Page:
Pro tips from the team behind Kickstarter’s most funded app

Here at memoryOS, we have a saying we repeat often: “Most of the Kickstarter happens before the actual Kickstarter.”

Preparation is the key. But even if you understand that most of the work is done in advance, you should still prepare yourself for some sleepless nights after the launch date. The usual startup mantra will apply to your crowdfunding campaign just as well: Measure, analyze and adjust along the way.

As you may know, crowdfunding fits some B2C products better than it does others. So to give you our product context here, memoryOS is a gamified app that teaches memorization skills with the help of virtual mind palaces and interactive microlessons taught by our co-founder, two-time World Memory Champion, Jonas von Essen.

Before becoming the most funded app on Kickstarter and getting it 6,400% funded (and carrying it further to the Indiegogo platform right after), we spent countless hours researching down the rabbit hole of crowdfunding tips and tricks. We also had calls with several top-tier crowdfunding project creators who were kind enough to answer our questions and share bits of knowledge from their experience.

We’re sharing our approach (and secrets) to building a successful crowdfunding campaign because we know just how tough it can be to launch your own product. So here is a complete 10-step guide:

Find a unique idea

You should have a unique idea for a product that would solve at least one problem for your target audience. The proven approach is to set two major hypotheses right at the start and then work on getting them tested:

  1. Does your product work and solve the problem as intended, and is it better than what’s out there? This is usually referred to as the “proof of concept” stage.
  2. Are there enough people who are willing to pay for your product for you to build a sustainable business?

You will need to build a base prototype to test the first hypothesis and, if it works, you can then work on turning it into an MVP or a short demo version for your future commercial product. You can then get people to test it for free and prepay for the full version.

Getting people to actually back their interest with their wallet means you already have customers, not merely enthusiasts, and it significantly increases the chances of a successful project.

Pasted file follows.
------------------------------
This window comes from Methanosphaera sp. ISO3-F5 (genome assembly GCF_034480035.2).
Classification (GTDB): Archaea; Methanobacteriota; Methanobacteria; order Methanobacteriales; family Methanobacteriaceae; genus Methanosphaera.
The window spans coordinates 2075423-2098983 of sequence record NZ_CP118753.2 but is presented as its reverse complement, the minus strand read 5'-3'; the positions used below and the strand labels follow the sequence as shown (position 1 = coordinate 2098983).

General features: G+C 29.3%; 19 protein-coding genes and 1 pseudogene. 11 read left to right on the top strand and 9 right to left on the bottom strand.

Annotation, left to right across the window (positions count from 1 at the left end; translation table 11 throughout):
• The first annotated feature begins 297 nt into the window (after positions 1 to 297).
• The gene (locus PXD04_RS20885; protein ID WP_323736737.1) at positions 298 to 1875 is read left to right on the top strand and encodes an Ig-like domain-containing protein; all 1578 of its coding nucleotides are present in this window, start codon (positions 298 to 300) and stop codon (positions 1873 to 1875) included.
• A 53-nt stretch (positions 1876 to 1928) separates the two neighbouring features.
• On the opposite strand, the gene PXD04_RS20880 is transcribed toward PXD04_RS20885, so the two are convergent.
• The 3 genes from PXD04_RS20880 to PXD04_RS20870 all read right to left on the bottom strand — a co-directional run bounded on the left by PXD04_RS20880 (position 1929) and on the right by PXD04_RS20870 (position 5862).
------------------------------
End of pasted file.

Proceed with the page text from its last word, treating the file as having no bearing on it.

Yes, it’s important that you get people to pay a minimum reservation deposit at this point and receive their commitment to pay the remaining amount for the full product later on. Getting people to actually back their interest with their wallet means you already have customers, not merely enthusiasts, and it significantly increases the chances of a successful project.

Get user feedback

As soon as you have something to test, conduct short surveys to better understand your customers by gathering and analyzing the reasons why and for what purpose(s) they would want your product.

Here at memoryOS, we called the first couple thousand of our leads and had many insightful conversations to help us connect to our audience on a more personal and emotional level.

Once you have a demo or prototype for the users to test, make sure to add a feedback form right at the end of their experience (or gather feedback using Google Forms for surveys, or via email inquiries).

Preorders for Panic’s Playdate handheld open July 29

Playdate, the adorable whimsy-and-nostalgia-box/handheld game system built by Panic (with some help from Teenage Engineering), has taken one more big step toward reality: it has an official preorder date. And it’s soon!

The company announced this morning that preorders for the handheld will go live on July 29th at 10 a.m. Pacific.

Looking to get one from the first batch? Here’s the other stuff you need to know:

  • The handheld will cost $179, and they’ll be selling an optional case accessory for $29. They’re offering both as a bundle for $199, saving you a couple bucks if you already know you want both. No word yet on when the previously announced docking station will go on sale.
  • It sounds like the actual ship date still isn’t fully locked in, but Panic says the first batch (20,000 units or so) should start going out “towards the end of the year,” with additional units going out in 2022. The company stresses that they’re not capping preorders so they can’t really “sell out,” but ordering earlier means getting it sooner.
  • Preorders will be capped at two per person.

Panic first announced the Playdate in 2019. Games on the Playdate are released in “seasons”; in season one, two new titles will be released each week for 12 weeks. As experimental as it is charming, Panic is pretty open about what to expect of the titles. From their product page: “Some are short. Some are long. Will you love them all? Probably not. Will you have a great time trying them? Absolutely.”

 

DraftKings shares plans for launch of NFT collectibles marketplace

DraftKings is charging into the NFT game, announcing a marketplace aimed at curating sports and entertainment-themed digital collectibles for its audience of enthusiasts. The platform is “debuting later this summer,” and showcases another potentially lucrative expansion for the fantasy sports betting company.